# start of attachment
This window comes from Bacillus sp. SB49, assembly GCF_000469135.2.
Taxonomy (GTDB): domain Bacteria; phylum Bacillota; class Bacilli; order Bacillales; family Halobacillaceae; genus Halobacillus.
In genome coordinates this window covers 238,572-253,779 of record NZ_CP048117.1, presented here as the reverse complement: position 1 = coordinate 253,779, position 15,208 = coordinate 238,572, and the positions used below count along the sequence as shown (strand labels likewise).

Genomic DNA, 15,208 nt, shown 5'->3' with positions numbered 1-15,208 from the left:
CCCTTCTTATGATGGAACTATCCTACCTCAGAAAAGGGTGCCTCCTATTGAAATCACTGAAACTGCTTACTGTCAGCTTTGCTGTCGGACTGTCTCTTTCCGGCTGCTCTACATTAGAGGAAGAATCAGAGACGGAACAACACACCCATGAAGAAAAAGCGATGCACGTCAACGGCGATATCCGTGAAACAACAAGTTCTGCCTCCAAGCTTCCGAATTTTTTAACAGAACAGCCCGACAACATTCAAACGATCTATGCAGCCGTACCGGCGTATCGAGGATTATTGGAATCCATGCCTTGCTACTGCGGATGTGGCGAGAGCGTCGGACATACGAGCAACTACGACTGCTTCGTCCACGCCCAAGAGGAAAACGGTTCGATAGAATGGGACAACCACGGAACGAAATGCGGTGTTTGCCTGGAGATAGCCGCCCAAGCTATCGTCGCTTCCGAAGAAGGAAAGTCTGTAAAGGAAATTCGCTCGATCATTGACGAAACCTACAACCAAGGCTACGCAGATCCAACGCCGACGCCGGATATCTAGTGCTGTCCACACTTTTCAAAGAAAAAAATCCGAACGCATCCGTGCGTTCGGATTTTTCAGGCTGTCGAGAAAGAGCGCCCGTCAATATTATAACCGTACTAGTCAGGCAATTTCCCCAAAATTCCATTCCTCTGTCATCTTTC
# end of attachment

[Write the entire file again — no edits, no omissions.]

This window comes from Bacillus sp. SB49, assembly GCF_000469135.2.
Taxonomy (GTDB): domain Bacteria; phylum Bacillota; class Bacilli; order Bacillales; family Halobacillaceae; genus Halobacillus.
In genome coordinates this window covers 238,572-253,779 of record NZ_CP048117.1, presented here as the reverse complement: position 1 = coordinate 253,779, position 15,208 = coordinate 238,572, and the positions used below count along the sequence as shown (strand labels likewise).

Genomic DNA, 15,208 nt, shown 5'->3' with positions numbered 1-15,208 from the left:
CCCTTCTTATGATGGAACTATCCTACCTCAGAAAAGGGTGCCTCCTATTGAAATCACTGAAACTGCTTACTGTCAGCTTTGCTGTCGGACTGTCTCTTTCCGGCTGCTCTACATTAGAGGAAGAATCAGAGACGGAACAACACACCCATGAAGAAAAAGCGATGCACGTCAACGGCGATATCCGTGAAACAACAAGTTCTGCCTCCAAGCTTCCGAATTTTTTAACAGAACAGCCCGACAACATTCAAACGATCTATGCAGCCGTACCGGCGTATCGAGGATTATTGGAATCCATGCCTTGCTACTGCGGATGTGGCGAGAGCGTCGGACATACGAGCAACTACGACTGCTTCGTCCACGCCCAAGAGGAAAACGGTTCGATAGAATGGGACAACCACGGAACGAAATGCGGTGTTTGCCTGGAGATAGCCGCCCAAGCTATCGTCGCTTCCGAAGAAGGAAAGTCTGTAAAGGAAATTCGCTCGATCATTGACGAAACCTACAACCAAGGCTACGCAGATCCAACGCCGACGCCGGATATCTAGTGCTGTCCACACTTTTCAAAGAAAAAAATCCGAACGCATCCGTGCGTTCGGATTTTTCAGGCTGTCGAGAAAGAGCGCCCGTCAATATTATAACCGTACTAGTCAGGCAATTTCCCCAAAATTCCATTCCTCTGTCATCTTTC